Canada in Brief, Sept. 27-Oct. 3

September 26, 2018 Updated: September 26, 2018

Goodale tours Ottawa area destroyed by tornado

Public Safety Minister Ralph Goodale toured Dunrobin, west of Ottawa, on Sept. 25 where locals are still reeling after a powerful tornado ripped through the town. He said some of the modern homes hit hardest in the area looked like they had gone “through a grinder.”

Environment Canada says six tornadoes swept across the Ottawa area and through the neighbouring Quebec region on Sept. 21, levelling homes and knocking out power grids along the way.

Goodale said the federal government has not provided financial assistance because the first portion of response and recovery costs are covered by the provinces. But Ottawa will step up if the price tag reaches a certain level, he said.

Ontario to halt minimum wage hike set to kick in next year

The Ontario government said it will halt a planned increase to minimum wage that was scheduled to kick in next year, following up on a promise made during the spring election campaign.

Labour Minister Laurie Scott said Sept. 25 the minimum wage will remain at $14 an hour rather than rising to $15 as planned by the previous government.

Ontario’s minimum wage increased from $11.60 to $14 an hour on Jan. 1, drawing complaints from businesses and prompting some to raise prices and cut staff hours and employee benefits.

Kenney says no confusion sowed on India trip

Alberta Opposition Leader Jason Kenney says he didn’t sow confusion on his recent trade trip to India, and says the contacts he renewed there can only help the province.

Kenney and two United Conservative MLAs toured India last week, meeting with senior government and oil and gas officials.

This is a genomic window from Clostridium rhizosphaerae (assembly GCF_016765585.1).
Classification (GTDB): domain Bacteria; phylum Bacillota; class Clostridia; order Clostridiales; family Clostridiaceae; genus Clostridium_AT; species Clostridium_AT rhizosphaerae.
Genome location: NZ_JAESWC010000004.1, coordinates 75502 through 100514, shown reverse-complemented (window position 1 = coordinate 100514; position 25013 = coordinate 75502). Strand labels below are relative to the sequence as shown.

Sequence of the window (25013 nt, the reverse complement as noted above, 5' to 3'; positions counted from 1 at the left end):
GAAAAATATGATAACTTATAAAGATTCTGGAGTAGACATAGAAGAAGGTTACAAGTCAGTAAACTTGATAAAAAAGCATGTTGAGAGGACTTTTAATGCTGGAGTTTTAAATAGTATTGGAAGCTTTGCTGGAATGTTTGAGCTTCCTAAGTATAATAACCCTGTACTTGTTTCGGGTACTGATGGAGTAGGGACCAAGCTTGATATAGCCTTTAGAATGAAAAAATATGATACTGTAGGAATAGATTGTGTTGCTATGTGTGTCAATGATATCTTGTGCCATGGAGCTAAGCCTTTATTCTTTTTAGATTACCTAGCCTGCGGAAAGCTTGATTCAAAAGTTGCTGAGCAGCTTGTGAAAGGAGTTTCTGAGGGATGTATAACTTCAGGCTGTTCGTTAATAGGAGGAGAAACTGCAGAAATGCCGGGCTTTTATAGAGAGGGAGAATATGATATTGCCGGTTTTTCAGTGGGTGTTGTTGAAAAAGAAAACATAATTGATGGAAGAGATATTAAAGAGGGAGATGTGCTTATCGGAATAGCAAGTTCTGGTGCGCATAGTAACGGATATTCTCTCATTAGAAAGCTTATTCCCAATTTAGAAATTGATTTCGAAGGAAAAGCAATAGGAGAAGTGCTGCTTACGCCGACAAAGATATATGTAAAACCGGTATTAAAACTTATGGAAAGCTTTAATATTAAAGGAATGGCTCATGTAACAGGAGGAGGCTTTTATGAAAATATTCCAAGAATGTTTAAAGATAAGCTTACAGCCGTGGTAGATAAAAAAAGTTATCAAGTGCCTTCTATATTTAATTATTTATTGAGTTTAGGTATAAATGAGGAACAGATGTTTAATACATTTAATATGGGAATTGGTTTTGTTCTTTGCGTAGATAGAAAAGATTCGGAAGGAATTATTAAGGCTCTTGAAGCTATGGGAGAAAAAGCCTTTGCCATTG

He said he went as Alberta’s official Opposition leader and used the trip to renew and strengthen relations with Indian officials established previously while working as a federal cabinet minister.

On Sept. 24, Premier Rachel Notley dismissed Kenney for playing “minister of make believe” abroad.

Kenney said for him, partisan politics stops when he goes abroad. “When I leave the borders of Canada, I’m on Team Alberta,” he said.

NB party leader says he’s open to minority government

A potential New Brunswick king-maker says he’s willing to work with any party to make a minority government work after the deadlocked election results on Sept. 24.

People’s Alliance Leader Chris Austin says it’s unfortunate that Liberal Premier Brian Gallant has stated the Liberals would not form a coalition with his party, which won three seats.

The Liberals won 21 seats—one fewer than the Progressive Conservatives—but Gallant remains premier as he tries to get support from other parties to maintain the legislature’s confidence.

Austin says party leaders need to put aside egos and agendas to make a minority government work.

With files from The Canadian Press